There's this idea of a "quantified self" - that the better we can track, measure, analyze, and interpet our own personal health data, the better we'll understand ourselves. I heard a whole bunch about it at the first Medicine X conference; it seemed everyone was enamored with the potential of self-tracking tools: blood pressure, sleep patterns, heart rate, you name it. And for people living with diabetes? Whoa-ho! We're the original self-trackers; so open to wearing gadgets both on and underneath our skin, accustomed to the charts and graphs and incessant flow of data. Tiny computer directly on your eyeball? Of course they'd want that!
Except that I don't. The truth about self-tracking is that I hate having to do it, and I hate all of the "add-on"s that come with it.
I can mostly convince myself that all of the self-tracking I have to do is "fun", but I think it's largely because I'm at a point where I have to be okay with it for the sake of my sanity. It's a bit of Stockholm Syndrome, really: the longer I wear an insulin pump, the more I want to buy it accessories; introduce it to friends; to humanize it by naming it. I have to wear these devices that keep track of my blood glucose trends and insulin delivery, and the majority of the time the concept doesn't bother me because I have grown used to it. Having the choice between a zillion apps and devices is a luxury, really, but the act of using them is still work.
And I resent it.
Because while seeing my blood glucose trend up or down in nearly-real time is helpful, the constant flow of data can be an overwhelming experience. I watch as the amount of glucose in my blood waxes and wanes; the tide washing over my brain every five minutes as a new reading emerges. It impacts how I behave; what I eat; how I move; how I feel. It demands my blood. It scolds me. It doesn't apologize when the device, itself, is in the wrong.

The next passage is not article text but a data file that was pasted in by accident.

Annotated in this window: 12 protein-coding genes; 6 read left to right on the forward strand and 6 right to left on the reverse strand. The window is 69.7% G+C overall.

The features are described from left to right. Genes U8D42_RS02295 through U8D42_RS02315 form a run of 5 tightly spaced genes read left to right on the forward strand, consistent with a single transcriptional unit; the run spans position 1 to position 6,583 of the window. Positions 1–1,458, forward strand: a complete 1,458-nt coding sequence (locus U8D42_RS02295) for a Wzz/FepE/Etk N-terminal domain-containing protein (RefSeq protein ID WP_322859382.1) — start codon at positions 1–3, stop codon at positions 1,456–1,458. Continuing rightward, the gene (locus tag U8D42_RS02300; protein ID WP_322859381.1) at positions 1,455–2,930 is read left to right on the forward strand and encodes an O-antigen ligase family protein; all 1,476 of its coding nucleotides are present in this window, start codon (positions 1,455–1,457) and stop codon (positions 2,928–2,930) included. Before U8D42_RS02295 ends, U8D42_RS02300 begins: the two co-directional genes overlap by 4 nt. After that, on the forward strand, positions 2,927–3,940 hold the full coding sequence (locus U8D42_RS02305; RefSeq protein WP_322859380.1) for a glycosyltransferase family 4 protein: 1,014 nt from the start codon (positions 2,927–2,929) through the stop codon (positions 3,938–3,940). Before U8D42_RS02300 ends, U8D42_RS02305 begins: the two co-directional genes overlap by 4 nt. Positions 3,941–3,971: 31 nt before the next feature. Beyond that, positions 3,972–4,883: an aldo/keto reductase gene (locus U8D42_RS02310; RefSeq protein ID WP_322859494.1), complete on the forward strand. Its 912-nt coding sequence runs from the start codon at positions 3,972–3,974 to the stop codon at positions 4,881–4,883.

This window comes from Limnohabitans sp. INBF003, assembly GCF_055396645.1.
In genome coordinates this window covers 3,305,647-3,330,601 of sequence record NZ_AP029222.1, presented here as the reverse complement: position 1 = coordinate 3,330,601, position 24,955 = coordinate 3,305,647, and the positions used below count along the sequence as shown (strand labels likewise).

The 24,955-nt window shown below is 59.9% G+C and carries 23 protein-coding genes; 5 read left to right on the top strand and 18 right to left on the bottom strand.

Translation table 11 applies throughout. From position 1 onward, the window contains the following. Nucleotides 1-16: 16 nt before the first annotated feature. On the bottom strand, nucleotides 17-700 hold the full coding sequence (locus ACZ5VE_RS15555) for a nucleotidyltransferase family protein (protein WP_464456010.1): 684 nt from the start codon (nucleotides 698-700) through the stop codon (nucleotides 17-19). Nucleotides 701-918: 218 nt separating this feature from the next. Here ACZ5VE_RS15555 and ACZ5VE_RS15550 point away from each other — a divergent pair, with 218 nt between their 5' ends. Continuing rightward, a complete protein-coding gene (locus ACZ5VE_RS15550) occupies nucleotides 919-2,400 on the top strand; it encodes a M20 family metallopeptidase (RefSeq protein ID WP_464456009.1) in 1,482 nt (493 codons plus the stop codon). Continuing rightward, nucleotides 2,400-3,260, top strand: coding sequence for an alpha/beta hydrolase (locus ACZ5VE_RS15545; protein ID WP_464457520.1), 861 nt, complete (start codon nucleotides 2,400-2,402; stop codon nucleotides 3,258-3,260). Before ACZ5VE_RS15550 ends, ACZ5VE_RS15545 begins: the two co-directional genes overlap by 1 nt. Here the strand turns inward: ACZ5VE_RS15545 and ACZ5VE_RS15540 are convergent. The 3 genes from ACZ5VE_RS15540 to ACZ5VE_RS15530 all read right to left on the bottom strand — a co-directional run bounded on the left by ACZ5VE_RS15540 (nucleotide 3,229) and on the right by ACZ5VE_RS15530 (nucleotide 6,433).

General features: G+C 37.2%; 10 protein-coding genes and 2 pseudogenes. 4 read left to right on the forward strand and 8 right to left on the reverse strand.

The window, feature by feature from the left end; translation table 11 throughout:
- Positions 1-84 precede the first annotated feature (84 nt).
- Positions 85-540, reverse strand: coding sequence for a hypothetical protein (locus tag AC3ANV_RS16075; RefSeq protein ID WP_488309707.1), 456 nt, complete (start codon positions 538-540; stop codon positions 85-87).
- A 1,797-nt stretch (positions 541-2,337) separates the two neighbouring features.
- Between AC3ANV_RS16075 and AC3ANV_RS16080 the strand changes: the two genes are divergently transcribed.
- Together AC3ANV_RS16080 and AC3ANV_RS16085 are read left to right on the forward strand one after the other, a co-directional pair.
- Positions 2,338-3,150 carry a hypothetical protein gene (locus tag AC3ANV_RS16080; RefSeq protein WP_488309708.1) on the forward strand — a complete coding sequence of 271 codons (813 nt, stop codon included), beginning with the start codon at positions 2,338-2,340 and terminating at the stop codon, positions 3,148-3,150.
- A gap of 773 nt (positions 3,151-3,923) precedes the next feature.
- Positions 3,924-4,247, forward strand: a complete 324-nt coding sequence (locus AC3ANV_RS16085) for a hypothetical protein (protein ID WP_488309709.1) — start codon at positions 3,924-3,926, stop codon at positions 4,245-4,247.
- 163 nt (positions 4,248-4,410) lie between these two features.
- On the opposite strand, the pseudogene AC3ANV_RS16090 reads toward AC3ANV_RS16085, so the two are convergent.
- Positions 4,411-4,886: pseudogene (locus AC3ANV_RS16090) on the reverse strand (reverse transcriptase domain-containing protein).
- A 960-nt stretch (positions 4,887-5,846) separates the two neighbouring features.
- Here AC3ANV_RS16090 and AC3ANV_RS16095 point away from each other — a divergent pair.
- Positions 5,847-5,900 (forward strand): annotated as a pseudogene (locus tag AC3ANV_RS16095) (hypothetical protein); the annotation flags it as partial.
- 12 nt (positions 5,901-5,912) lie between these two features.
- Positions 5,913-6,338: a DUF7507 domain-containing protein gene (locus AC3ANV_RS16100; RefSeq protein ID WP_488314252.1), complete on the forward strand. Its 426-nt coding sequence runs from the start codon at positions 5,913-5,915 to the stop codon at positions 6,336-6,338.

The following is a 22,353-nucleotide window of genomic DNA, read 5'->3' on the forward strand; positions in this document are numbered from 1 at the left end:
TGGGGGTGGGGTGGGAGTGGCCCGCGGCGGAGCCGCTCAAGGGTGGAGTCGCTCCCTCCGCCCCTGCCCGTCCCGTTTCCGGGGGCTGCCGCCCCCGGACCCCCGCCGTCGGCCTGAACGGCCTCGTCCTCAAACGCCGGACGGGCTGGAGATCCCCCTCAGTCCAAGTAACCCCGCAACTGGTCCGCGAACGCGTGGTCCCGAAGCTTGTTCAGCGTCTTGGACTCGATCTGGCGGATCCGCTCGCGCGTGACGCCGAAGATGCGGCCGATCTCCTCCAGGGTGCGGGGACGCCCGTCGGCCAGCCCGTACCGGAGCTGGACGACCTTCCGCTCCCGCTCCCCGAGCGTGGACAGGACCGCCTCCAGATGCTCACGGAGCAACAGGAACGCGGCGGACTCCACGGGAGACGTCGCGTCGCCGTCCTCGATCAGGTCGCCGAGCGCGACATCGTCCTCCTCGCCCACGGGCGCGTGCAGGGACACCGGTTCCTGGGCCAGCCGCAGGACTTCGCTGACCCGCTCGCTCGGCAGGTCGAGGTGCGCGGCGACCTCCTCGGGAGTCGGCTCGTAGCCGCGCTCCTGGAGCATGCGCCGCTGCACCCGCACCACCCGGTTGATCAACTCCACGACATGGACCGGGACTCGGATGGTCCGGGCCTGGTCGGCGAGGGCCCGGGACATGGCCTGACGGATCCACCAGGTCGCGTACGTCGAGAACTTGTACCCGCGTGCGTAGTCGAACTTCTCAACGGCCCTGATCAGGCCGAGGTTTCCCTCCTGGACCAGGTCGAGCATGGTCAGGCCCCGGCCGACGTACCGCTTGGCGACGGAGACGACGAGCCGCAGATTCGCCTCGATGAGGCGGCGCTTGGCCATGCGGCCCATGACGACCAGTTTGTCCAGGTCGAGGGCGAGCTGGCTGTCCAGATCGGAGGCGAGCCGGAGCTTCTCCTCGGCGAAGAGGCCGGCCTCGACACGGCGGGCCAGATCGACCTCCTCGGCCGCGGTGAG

The fact that I wear an insulin pump that can tell me all about my insulin delivery is great, but it also means that I am wearing a device that most of the time contains a lethal amount of a drug I'm trusted to administer to (and manage the doses of) myself. It gives me more to worry about - are their air bubbles in the reservoir or the tubing that I can't see? Has the infusion site clogged up, or the cannula bent? Am I sure I only put exactly the maximum amount of insulin in that new cartridge? Do I have enough battery life left to last me the day?
That I can test my own blood at home is a blessing, but I curse the fact that I am stabbing myself with a shard of metal several times a day in order to gain that information. It's a barbaric requirement.
And when it really comes down to it, I resent that self-tracking erodes the invisibility of my disease. An insulin pump and CGM provide me very valuable data, but they also mean that I am never simply me, physically. My tossing and turning at night must be done carefully; my clothing choices must account for how they'll allow me to access or disguise my robot parts; a journey through airport security will never be simple; even the use of a toilet requires intricate and meticulous maneuvers that preserve infusion sites and sensors. These devices are a physical and constant reminder that seem to cruelly whisper to the world, I am different. Something is broken here.
Wearing self-tracking devices means that not only am I working on managing diabetes, but also managing the psychosocial impact they have on who I am and how I feel about myself.
And that impact? Well... it's hard to quantify.
(Update: I participated in a live Google Hangout broadcast on this very topic, hosted by Stanford Med X - find it here.)